Music: They sing his praises, but does anyone listen?
Everyone from Elvis Costello to Sir Elton thinks Ron Sexsmith is the best thing to come out of Canada since Joni Mitchell, so why then does James MacNair find him ekeing out his European tour staying in a Paris fleapit?
Friday 27 February 1998
I put it to the Canadian singer-songwriter that mastering disaffection a la Ashcroft might be counter-productive. When Sexsmith's modestly titled second album, Other Songs, figured almost unanimously in the critics' "albums of 97", it was because they recognised other qualities. Here, one discovered, was a writer who could crystallise complex yet universally recognisable sentiments without relying on melodrama or grand gesture. "Child Star", for example (which was inspired by the growing pains of the boy who played Alp Alpha in the post-war American comedy series Little Rascals) is an acute and poignant exploration of what happens when precocious talent wanes. Trust me; this baby-faced 34-year-old is one of pop's poet laureates.
Intriguingly, perhaps tellingly, Sexsmith often writes away from an instrument. "When I worked as a courier in Toronto I wrote hundreds of songs," he tells me, "because when I'm walking, I tend to get the wheels rolling. The cool thing is that sometimes the melody will sound really elaborate, and then when I get back to the guitar, I'll find that it's all based around three chords. Burt Bacharach wrote that way too", he adds. "He'd be strolling around with Hal David's lyrics, trying to figure out a melody for `I'll Never Fall In Love Again'."
One of the real strengths of Sexsmith's writing is its subtlety. Elvis Costello - one of his more high-profile champions - recently remarked that he could happily listen to Other Songs for another 20 years.
Sexsmith says: "As a listener, I don't like to hear any big message. In the course of one day I can feel so many different things, so a lot of my songs are just little pep-talks to myself."
The singer spent the late Eighties in Toronto, where he played gigs as a "human jukebox", churning out Neil Young and Bruce Springsteen covers to earn money to help support his wife and their two children.
"We used to live opposite a cemetery which I quite liked because it gave me a sense that people are missed," he says. "My son was about six when I wrote a song about it. One day we passed the cemetery, and he got really choked up asking me what happens when you die. `Pretty Little Cemetery' tries to deal with that honestly, but positively."
Sexsmith is staying in a cheap hotel in Paris's red light district that might euphemistically be described as characterful, and the shoestring budget of his current tour is such that he can barely afford to pay his drummer and bass-player.
Understandably, he's a little frustrated that the glowing reviews and celebrity endorsements - Sir Elton has also raved about Other Songs - have yet to translate into significant album sales. He reckons he has upset the trade by working with Mitchell Froom, producer of the Crowded House classic Woodface. Outsiders say that Froom no longer makes radio- friendly albums. Clearly this is not a concern that Sexsmith shares. He's prepared to wait until June, when Froom will be available to start work on his third album. "Mitchell's great," he confirms. "He's like my George Martin."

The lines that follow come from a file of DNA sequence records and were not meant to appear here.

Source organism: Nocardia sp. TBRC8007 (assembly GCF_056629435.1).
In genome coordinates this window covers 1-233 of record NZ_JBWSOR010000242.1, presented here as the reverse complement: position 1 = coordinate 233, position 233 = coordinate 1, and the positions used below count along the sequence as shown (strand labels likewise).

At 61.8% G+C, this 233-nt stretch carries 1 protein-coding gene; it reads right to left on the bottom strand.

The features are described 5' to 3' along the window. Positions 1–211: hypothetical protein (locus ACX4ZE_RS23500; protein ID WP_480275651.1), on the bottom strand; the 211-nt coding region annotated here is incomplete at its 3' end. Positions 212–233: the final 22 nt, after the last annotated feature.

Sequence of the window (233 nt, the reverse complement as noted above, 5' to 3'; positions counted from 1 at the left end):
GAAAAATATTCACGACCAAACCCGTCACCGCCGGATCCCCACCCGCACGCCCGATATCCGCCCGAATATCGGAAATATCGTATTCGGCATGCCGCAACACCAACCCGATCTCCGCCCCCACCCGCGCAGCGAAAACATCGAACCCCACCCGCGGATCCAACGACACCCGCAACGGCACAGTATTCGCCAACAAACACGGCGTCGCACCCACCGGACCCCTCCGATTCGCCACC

Which songs does he wish he'd written? A long list includes such disparate compositions as "Every Time We Say Goodbye" and "Strawberry Fields", with Buddy Holly's "True Love Ways", "one of the most perfect records ever made". "Relationship songs are the hardest to write. When I hear love songs, I get kind of insulted because it's all this `I swear I'll be there stuff'. Love's not like that."
Ron Sexsmith plays Her Majesty's Theatre, London on 1 March. `Other Songs' is out now on Interscope records.
Life & Style blogs
Versace haute couture review: Beautiful evening dresses are some of the loveliest Donatella has ever created
The face of fertility: why do men find women who are near ovulation more attractive?
What supermodels really think about posing in the nude
People all over the world are getting semicolon tattoos to draw attention to mental health
What do the emojis on Snapchat mean?
More Britons believe that multiculturalism makes the country worse - not better, says poll
Nathan Collier: Montana man inspired by same-sex marriage ruling requests right to wed two wives
Osborne to cap family benefits at £23,000 – announced ahead of his post-election Budget
Greece crisis: IMF was pushed around by Angela Merkel and Nicholas Sarkozy – and now it is being humiliated
Forget little green men – aliens will look like humans, says Cambridge University evolution expert
Girl, 7, stares down hate preacher at Ohio festival with pro-LGBT rainbow flag gesture
- 1 Humans of New York image of crying gay teen receives best response from Ellen DeGeneres
- 2 What supermodels really think about posing in the nude
- 3 People all over the world are getting semicolon tattoos to draw attention to mental health
- 4 Swedish minister gives strongest case yet on why EU should stop turning away asylum seekers
- 5 Chris Moyles reportedly set to make radio comeback with new breakfast show on XFM
£14000 - £18000 per annum: Recruitment Genius: A sub-editor is required to joi...
£15500 per annum: Recruitment Genius: An exciting opportunity has arisen for a...
£28000 - £32000 per annum: Recruitment Genius: As a result of significant cont...
£17500 - £20000 per annum: Recruitment Genius: This Auto centre is based in We...